On August 21, 2008, plaintiff challenged the February 20, 2008 response letter, reiterated its Second Request for records, and additionally requested (the "Third Request") a copy of the confidentiality agreement between Auburn University and NIH regarding the alleged investigation of one of the three individuals cited in the Second Request. Id. ¶ 5. On August 26, 2008, NIH responded that PETA's appeal of the February 20, 2008 response letter was untimely, but that the agency was in receipt of its Third Request and would respond shortly. Id. ¶ 6. Three days later, defendant responded to the Third Request, stating that the agency could neither confirm nor deny the existence of responsive records. Id. ¶ 7. Defendant also asserted that, even if the requested records existed, they would be exempt from disclosure under FOIA Exemption 6. Id. ¶ 7.
Plaintiff timely appealed, and defendant issued a final decision on July 12, 2010, upholding its earlier decision to neither confirm nor deny the existence of responsive records and further stated that, even if the requested records existed, they would be exempt from disclosure under FOIA Exemption 6 or 7(C). Id. ¶¶ 8--9. Although defendant acknowledged in its final decision that plaintiff's appeal was timely only with respect to its Third Request, the agency nevertheless offered "a substantive response to the appeal of both matters." Ex. 2 to Maloney Decl.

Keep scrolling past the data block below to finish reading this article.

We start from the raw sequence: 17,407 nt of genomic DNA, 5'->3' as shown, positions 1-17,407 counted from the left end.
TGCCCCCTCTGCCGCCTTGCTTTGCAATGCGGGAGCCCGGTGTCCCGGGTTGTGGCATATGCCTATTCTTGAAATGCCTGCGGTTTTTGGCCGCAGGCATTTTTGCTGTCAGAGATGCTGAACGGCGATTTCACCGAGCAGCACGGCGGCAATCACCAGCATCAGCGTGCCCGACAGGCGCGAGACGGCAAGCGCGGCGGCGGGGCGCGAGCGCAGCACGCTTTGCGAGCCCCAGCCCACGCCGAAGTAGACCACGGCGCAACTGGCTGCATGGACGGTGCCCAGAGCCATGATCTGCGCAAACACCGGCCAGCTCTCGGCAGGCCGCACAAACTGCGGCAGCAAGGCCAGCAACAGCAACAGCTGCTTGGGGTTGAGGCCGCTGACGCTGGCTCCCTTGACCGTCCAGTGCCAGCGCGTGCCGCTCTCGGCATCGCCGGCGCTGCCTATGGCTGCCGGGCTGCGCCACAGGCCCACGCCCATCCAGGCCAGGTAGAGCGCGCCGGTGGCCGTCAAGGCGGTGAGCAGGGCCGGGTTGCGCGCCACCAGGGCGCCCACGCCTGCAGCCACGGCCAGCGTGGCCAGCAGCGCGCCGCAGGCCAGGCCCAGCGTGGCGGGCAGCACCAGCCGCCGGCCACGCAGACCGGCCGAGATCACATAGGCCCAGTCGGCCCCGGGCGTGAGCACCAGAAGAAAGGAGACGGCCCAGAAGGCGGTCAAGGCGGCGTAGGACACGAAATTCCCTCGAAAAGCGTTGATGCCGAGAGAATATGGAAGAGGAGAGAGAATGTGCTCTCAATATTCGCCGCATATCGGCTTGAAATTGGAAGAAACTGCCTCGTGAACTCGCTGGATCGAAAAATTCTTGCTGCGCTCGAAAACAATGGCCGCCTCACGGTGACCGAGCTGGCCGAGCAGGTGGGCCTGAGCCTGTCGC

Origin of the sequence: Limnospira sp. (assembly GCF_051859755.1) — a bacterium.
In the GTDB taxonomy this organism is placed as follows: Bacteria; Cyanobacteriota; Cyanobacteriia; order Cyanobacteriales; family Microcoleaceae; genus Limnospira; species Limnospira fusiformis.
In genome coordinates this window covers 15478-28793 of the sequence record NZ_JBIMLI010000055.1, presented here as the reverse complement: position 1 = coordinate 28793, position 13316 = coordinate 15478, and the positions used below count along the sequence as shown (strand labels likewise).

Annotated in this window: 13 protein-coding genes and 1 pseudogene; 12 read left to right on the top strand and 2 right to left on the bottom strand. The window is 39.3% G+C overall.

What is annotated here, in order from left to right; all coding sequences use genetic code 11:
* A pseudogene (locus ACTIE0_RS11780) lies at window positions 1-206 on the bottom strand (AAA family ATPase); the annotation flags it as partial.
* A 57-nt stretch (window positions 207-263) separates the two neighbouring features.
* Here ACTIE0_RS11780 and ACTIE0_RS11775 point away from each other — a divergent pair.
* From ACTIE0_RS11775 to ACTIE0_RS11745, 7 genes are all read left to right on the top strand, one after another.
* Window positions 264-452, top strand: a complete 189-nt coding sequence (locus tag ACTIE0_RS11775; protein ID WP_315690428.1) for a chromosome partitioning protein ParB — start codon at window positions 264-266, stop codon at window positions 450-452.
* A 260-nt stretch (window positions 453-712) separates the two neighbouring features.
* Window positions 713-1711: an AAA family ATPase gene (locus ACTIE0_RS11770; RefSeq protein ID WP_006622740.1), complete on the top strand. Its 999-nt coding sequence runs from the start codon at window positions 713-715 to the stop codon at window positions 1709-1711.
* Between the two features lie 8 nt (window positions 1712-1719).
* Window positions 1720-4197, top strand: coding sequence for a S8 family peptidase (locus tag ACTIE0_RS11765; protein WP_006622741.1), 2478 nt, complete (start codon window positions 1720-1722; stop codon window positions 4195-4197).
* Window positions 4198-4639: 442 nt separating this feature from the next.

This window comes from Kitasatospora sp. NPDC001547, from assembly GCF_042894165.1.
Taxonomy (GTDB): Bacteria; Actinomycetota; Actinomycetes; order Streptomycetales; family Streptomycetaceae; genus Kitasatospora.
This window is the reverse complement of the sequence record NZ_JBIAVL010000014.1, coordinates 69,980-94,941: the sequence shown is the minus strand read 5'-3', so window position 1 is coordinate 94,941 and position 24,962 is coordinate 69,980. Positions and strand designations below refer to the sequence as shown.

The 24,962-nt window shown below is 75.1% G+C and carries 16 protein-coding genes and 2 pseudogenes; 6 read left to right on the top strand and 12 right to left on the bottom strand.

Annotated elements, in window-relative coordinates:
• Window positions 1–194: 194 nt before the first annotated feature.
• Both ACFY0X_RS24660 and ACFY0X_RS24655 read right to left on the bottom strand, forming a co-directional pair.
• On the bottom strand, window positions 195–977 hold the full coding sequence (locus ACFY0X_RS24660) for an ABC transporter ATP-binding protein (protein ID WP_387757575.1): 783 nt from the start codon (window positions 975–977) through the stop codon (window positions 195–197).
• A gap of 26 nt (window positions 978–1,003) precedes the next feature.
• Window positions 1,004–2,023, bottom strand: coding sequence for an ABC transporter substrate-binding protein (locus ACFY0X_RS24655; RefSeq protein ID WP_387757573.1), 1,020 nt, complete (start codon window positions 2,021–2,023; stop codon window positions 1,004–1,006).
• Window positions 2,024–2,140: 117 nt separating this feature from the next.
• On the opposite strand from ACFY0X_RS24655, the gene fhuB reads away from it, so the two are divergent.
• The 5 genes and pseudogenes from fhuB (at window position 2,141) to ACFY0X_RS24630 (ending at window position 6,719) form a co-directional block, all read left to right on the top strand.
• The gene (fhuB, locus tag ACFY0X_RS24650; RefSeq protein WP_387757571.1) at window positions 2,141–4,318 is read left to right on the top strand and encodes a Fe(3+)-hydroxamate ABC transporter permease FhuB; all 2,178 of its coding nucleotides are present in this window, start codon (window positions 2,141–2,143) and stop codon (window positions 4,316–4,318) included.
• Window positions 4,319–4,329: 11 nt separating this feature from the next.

B. The Lawsuit Before This Court
On October 27, 2010, PETA filed this action seeking to compel disclosure of records responsive to its FOIA requests. Count I of the complaint alleges that NIH has "no statutory basis" under FOIA for redacting or withholding records responsive to its First Request. Compl. ¶ 25. Count II alleges that NIH has "no statutory basis" under FOIA to "refus[e] to process PETA's [Second Request and Third Request] for information concerning investigations of particular recipients of federal funding, or to refuse to disclose the information requested by those requests." Id. ¶ 26. Count III alleges that NIH violated the APA by requiring "Auburn University to enter into a 'confidentiality agreement' that purportedly bars the University from disclosing records to PETA under the Alabama Open Records Act." Id. ¶ 27.
On March 10, 2011, NIH filed a motion to dismiss in part and for summary judgment. Defendant moved to dismiss Count II of the complaint in part, which concerns the Second Request made in July 2007, on the grounds that plaintiff failed to file a timely appeal and therefore did not exhaust administrative remedies. Def.'s Mem. in Supp. of Mot. to Dismiss in Part and for Summ. J. ("Def.'s Mem.") at 3--8 [Dkt. #13]. Defendant also moved to dismiss Count III of the complaint, the ...